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BBC Health Correspondent Karen Allen
"Better standards of hygiene are needed"
 real 28k

Tuesday, 18 January, 2000, 12:43 GMT
Hospital infections cost 1bn a year

Staphylococcus aureus Staphylococcus aureus causes infection (picture:Pfizer)

Infections acquired by one in ten patients whilst they are in hospital cost the health sector in England almost 1bn each year, according to research.

If we can reduce the burden of hospital infection we can free up some of the resources for others who require treatment
Lynda Taylor, Public Health Laboratory Service
The experts behind the study say that if the level of hospital infection could be reduced, resources could be freed up for treating other patients.

The Public Health Laboratory Service (PHLS) and the London School of Hygiene and Tropical Medicine (LSHTM) have analysed the social and economic burden of hospital-acquired infections (HAIs).

The research shows that on average a patient with a HAI:

  • Spends 2.5 times longer in hospital than if they had not contracted an HAI

  • Costs almost 3,000 more to treat

  • Can often require additional treatment for their infection after they have left hospital

  • Suffers additional distress and illness, which is shared by their family and those who have to care for them once they have left hospital

Researcher Lynda Taylor, of the PHLS, said: "HAIs have always been an issue, but the current situation is to some extent a consequence of modern treatments.

"These treatments thankfully help vulnerable patients survive their illnesses, when previously they could not have been treated at all.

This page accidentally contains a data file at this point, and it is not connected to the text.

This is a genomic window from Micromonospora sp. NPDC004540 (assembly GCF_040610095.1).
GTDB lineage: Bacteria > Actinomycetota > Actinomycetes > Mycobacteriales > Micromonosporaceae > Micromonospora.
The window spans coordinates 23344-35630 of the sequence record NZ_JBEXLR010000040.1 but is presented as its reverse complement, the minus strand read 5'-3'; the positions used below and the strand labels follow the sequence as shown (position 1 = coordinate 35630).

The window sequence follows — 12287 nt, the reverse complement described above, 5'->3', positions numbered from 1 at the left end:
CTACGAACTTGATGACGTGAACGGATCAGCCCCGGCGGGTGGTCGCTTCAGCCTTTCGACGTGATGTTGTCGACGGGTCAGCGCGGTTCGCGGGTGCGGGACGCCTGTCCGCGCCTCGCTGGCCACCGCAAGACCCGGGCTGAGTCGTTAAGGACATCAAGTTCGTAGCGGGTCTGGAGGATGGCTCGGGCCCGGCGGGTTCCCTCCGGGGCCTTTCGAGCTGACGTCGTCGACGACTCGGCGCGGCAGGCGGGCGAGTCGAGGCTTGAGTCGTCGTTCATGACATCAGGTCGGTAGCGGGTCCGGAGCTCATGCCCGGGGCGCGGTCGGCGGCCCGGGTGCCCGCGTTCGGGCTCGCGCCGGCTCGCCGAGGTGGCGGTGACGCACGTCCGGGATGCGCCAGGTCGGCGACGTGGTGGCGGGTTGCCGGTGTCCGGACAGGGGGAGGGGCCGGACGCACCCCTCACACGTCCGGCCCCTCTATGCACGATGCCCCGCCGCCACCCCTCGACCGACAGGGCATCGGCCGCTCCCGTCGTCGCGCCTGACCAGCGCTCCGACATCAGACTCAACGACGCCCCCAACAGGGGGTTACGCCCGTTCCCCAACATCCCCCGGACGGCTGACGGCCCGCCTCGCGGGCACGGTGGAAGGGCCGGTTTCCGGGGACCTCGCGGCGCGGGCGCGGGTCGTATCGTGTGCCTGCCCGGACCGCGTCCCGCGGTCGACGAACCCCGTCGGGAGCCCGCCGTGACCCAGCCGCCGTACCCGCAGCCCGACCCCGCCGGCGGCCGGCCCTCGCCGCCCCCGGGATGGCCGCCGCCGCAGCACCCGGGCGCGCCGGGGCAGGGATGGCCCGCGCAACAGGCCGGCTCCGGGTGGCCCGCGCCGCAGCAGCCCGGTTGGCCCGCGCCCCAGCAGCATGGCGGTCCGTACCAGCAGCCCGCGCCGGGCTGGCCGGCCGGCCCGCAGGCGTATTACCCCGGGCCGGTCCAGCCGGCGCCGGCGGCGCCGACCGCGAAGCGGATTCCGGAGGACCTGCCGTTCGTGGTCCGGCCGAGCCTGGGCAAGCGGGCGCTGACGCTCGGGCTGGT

"However, these vulnerable patients can often be more susceptible to infection.

"This may be because of their underlying illness or their treatments, for example, catheters inserted into their veins or bladders.

"These factors present a greater opportunity for infections to get a foothold."

Ms Taylor said some hospital infections can be prevented.

Resources needed

Patient Good hygiene is essential in hospitals
She called for improved infection control procedures, including guidelines for preventing the spread of disease, and for resources to be made available to spread good practice.

She said: "If we can reduce the burden of hospital infection we can free up some of the resources for others who require treatment.

"With the investment of time, effort and resources now, there are clearly significant savings to be made which can be fed back into the treatment and care of others."

The Department of Health has issued new standards for the control of infections in acute NHS trusts.

There are also a number of professional groups, such as the Handwashing Liaison Group, which promotes the importance of health staff washing their hands between contact with patients.

The most common HAIs are urinary tract infections and infections at the site of surgical wounds. Some patients are unfortunate enough to pick up multiple infections.

One of the most severe, albeit rare, HAIs is a bloodstream infection caused by the bacterium Staphylococcus aureus (S.aureus).

S. aureus typically enters patients through surgical wounds and intravenous line sites, and can be passed very easily from person to person.

Strains of the bacteria are resistant to the commonly-used antibiotic methicilin. A US study found that patients infected with MRSA (methicilin-resistant S. aureus) had to stay in hospital three times longer than those who were not infected.

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